The biggest factor and barrier to good relationships is great and poor humility respectively. A poignant test of humility is how well a questioner listens once their question has been asked; you see, many people ask questions to seem interested, yet as their eyes wander off you know they are not. Seem familiar?
When the people we meet seem more interested in talking than listening there’s a communication imbalance occurring, and the predominant talker has dropped humility.
They are no longer thinking of the other as equal to themselves; they have forgotten, or will not apply, the golden rule—treat others as we, ourselves, would want to be treated.
Applying the Test to Ourselves
A test for humility would not be so if we didn’t turn it in on ourselves.
As we read the first three paragraphs, we could have been given to thinking of a time when someone wasn’t listening to us as effectively as we would have liked.
But humility is a personal issue.
When have we perhaps not listened as well as we could have?
Growth in humility is as easy as consistently putting other people in the same order as ourselves. In the realm of communication, as we’ve commenced this discussion, putting other people in the same order as ourselves is about having a willingness to listen when it’s our turn. It’s to seem and be interested in other people’s subject matter. This is no easy thing if we are not developed in humility—we will be distracted easily.
The truly humble can listen intently even in the most boring and unstimulating conversations, because it’s not the subject matter that motivates their listening, but their love for the person doing the talking. They are effectively deploying the golden rule.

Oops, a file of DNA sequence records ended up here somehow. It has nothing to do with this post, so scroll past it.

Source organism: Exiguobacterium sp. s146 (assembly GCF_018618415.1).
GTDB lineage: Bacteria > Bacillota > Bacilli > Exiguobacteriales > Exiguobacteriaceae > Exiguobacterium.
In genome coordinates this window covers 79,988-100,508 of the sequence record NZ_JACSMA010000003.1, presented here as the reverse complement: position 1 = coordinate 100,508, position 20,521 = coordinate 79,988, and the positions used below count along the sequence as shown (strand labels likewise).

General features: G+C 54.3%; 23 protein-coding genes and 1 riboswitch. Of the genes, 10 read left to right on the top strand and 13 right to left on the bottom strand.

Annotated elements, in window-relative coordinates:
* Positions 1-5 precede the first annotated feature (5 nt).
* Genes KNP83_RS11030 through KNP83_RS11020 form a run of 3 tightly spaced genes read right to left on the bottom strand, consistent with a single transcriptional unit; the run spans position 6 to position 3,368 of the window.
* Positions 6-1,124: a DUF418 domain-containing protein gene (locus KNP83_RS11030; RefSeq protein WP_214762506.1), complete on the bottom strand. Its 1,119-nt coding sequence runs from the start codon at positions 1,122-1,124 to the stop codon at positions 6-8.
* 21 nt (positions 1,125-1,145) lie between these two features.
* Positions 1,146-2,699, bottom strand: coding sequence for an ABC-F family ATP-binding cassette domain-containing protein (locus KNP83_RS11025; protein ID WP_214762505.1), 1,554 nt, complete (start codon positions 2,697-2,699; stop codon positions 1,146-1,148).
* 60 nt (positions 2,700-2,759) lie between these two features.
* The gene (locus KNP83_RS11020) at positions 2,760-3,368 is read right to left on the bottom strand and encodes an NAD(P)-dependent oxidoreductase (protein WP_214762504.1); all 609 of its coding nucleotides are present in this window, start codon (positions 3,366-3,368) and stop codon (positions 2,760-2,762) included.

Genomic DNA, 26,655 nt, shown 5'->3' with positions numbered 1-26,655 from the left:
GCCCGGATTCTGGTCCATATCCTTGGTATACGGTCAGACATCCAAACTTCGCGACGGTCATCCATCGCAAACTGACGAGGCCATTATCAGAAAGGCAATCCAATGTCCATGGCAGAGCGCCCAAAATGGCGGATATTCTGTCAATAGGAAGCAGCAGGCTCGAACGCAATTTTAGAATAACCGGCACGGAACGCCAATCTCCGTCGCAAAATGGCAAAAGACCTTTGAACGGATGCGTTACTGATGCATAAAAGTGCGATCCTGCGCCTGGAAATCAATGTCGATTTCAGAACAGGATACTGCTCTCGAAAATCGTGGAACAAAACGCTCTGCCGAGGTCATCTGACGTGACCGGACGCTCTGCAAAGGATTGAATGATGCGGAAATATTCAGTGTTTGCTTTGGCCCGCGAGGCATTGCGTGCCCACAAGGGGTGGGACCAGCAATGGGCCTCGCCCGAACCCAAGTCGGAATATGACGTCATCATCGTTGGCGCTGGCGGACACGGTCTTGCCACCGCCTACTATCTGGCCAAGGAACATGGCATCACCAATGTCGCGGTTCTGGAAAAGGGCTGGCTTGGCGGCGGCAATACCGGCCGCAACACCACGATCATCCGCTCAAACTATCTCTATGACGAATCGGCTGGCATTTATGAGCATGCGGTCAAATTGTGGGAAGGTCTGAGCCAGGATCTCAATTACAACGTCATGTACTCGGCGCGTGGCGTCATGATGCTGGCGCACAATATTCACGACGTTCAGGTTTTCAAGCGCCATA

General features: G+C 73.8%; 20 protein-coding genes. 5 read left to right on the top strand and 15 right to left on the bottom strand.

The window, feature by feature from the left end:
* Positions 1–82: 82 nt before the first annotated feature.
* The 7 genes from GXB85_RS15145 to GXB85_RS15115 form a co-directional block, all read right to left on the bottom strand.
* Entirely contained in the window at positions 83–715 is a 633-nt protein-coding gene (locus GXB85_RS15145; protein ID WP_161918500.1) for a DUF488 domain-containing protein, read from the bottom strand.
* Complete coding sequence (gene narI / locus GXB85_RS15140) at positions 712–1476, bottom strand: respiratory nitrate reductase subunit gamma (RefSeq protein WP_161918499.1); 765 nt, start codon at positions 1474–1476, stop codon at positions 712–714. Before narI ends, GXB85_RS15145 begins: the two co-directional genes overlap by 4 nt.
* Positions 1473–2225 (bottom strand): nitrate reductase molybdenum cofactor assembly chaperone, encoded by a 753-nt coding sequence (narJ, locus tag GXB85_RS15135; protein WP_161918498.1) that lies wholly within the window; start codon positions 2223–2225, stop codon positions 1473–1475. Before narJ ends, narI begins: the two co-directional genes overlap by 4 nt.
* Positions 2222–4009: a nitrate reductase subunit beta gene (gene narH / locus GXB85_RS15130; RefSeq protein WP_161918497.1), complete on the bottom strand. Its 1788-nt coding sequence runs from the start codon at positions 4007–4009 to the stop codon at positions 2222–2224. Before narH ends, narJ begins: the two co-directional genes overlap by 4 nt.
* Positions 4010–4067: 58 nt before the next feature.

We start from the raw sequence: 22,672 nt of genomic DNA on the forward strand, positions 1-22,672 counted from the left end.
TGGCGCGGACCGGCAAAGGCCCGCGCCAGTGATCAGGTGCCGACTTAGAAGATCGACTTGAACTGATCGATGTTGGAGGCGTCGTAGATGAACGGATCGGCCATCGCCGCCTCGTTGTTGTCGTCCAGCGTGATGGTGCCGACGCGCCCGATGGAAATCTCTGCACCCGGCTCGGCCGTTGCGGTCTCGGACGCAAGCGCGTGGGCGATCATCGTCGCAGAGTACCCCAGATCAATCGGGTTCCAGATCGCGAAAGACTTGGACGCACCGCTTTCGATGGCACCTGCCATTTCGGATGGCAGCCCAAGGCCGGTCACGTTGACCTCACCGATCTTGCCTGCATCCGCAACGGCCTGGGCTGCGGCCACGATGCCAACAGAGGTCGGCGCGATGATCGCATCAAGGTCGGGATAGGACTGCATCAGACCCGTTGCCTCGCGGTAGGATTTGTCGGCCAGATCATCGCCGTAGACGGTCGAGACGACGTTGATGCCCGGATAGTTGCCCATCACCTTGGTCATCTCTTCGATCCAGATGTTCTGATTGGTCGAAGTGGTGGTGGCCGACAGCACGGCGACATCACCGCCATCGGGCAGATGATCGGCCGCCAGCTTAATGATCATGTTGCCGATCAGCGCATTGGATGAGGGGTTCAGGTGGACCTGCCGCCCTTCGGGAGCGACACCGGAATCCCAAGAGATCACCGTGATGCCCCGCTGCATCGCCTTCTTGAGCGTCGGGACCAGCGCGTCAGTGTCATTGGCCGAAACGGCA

The Blessings Incumbent On The Humble
As I’ve intimated above, we cannot truly apply this test over other people, because humility is a personal journey. This journey reveals to us, personally, the blessings of God and of others around us—everyone on the receiving end of humility is blessed; this remits joy over us as blessing others is a key purpose of life.
If we will genuinely want joy to characterise our lives we really want humility to season our personalities and the deployment of our communications.
If we will want to exemplify humility we will want to be interested listeners; people given to the art of listening, not so much for the subject matter, but for the person talking—they ought to be subjected to our love-displayed-interest.
Here is the clincher. Humility is easy when we are genuinely interested in the other person. Harder is the habit; humility developed. But the habit is fortified when it is consistently adopted. The product will be the blessings of joy. God will see to that.
© 2011 S. J. Wickham.